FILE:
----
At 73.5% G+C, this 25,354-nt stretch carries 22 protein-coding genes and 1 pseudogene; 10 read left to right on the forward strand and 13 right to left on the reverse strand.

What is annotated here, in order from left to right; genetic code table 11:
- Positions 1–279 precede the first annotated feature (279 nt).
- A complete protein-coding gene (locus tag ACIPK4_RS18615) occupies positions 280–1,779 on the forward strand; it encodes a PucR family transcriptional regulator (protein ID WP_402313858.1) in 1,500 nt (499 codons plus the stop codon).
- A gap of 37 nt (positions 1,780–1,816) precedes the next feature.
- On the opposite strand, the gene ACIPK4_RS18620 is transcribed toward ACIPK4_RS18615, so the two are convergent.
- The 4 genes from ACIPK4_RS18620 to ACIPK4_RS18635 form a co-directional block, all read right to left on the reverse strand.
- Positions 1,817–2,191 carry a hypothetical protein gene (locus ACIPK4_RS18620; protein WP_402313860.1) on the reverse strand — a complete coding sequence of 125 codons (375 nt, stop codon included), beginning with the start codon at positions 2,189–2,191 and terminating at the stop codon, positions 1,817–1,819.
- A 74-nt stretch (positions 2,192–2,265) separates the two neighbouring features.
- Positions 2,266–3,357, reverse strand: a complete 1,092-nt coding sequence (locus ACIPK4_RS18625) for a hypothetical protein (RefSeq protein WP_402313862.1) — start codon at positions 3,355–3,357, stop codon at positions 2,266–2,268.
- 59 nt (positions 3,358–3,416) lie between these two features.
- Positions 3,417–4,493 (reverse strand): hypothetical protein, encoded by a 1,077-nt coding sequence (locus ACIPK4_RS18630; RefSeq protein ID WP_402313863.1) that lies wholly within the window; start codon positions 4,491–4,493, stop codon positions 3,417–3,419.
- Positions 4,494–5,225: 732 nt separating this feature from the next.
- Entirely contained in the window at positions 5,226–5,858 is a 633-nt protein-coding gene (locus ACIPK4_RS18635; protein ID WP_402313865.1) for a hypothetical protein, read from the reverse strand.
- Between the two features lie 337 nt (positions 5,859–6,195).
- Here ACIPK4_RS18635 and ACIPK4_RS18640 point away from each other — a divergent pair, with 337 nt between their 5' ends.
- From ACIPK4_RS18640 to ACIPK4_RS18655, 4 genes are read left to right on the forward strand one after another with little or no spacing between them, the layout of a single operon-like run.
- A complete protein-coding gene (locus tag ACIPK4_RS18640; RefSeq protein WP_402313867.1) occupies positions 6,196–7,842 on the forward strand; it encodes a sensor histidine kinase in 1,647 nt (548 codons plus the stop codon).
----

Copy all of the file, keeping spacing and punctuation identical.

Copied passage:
At 73.5% G+C, this 25,354-nt stretch carries 22 protein-coding genes and 1 pseudogene; 10 read left to right on the forward strand and 13 right to left on the reverse strand.

What is annotated here, in order from left to right; genetic code table 11:
- Positions 1–279 precede the first annotated feature (279 nt).
- A complete protein-coding gene (locus tag ACIPK4_RS18615) occupies positions 280–1,779 on the forward strand; it encodes a PucR family transcriptional regulator (protein ID WP_402313858.1) in 1,500 nt (499 codons plus the stop codon).
- A gap of 37 nt (positions 1,780–1,816) precedes the next feature.
- On the opposite strand, the gene ACIPK4_RS18620 is transcribed toward ACIPK4_RS18615, so the two are convergent.
- The 4 genes from ACIPK4_RS18620 to ACIPK4_RS18635 form a co-directional block, all read right to left on the reverse strand.
- Positions 1,817–2,191 carry a hypothetical protein gene (locus ACIPK4_RS18620; protein WP_402313860.1) on the reverse strand — a complete coding sequence of 125 codons (375 nt, stop codon included), beginning with the start codon at positions 2,189–2,191 and terminating at the stop codon, positions 1,817–1,819.
- A 74-nt stretch (positions 2,192–2,265) separates the two neighbouring features.
- Positions 2,266–3,357, reverse strand: a complete 1,092-nt coding sequence (locus ACIPK4_RS18625) for a hypothetical protein (RefSeq protein WP_402313862.1) — start codon at positions 3,355–3,357, stop codon at positions 2,266–2,268.
- 59 nt (positions 3,358–3,416) lie between these two features.
- Positions 3,417–4,493 (reverse strand): hypothetical protein, encoded by a 1,077-nt coding sequence (locus ACIPK4_RS18630; RefSeq protein ID WP_402313863.1) that lies wholly within the window; start codon positions 4,491–4,493, stop codon positions 3,417–3,419.
- Positions 4,494–5,225: 732 nt separating this feature from the next.
- Entirely contained in the window at positions 5,226–5,858 is a 633-nt protein-coding gene (locus ACIPK4_RS18635; protein ID WP_402313865.1) for a hypothetical protein, read from the reverse strand.
- Between the two features lie 337 nt (positions 5,859–6,195).
- Here ACIPK4_RS18635 and ACIPK4_RS18640 point away from each other — a divergent pair, with 337 nt between their 5' ends.
- From ACIPK4_RS18640 to ACIPK4_RS18655, 4 genes are read left to right on the forward strand one after another with little or no spacing between them, the layout of a single operon-like run.
- A complete protein-coding gene (locus tag ACIPK4_RS18640; RefSeq protein WP_402313867.1) occupies positions 6,196–7,842 on the forward strand; it encodes a sensor histidine kinase in 1,647 nt (548 codons plus the stop codon).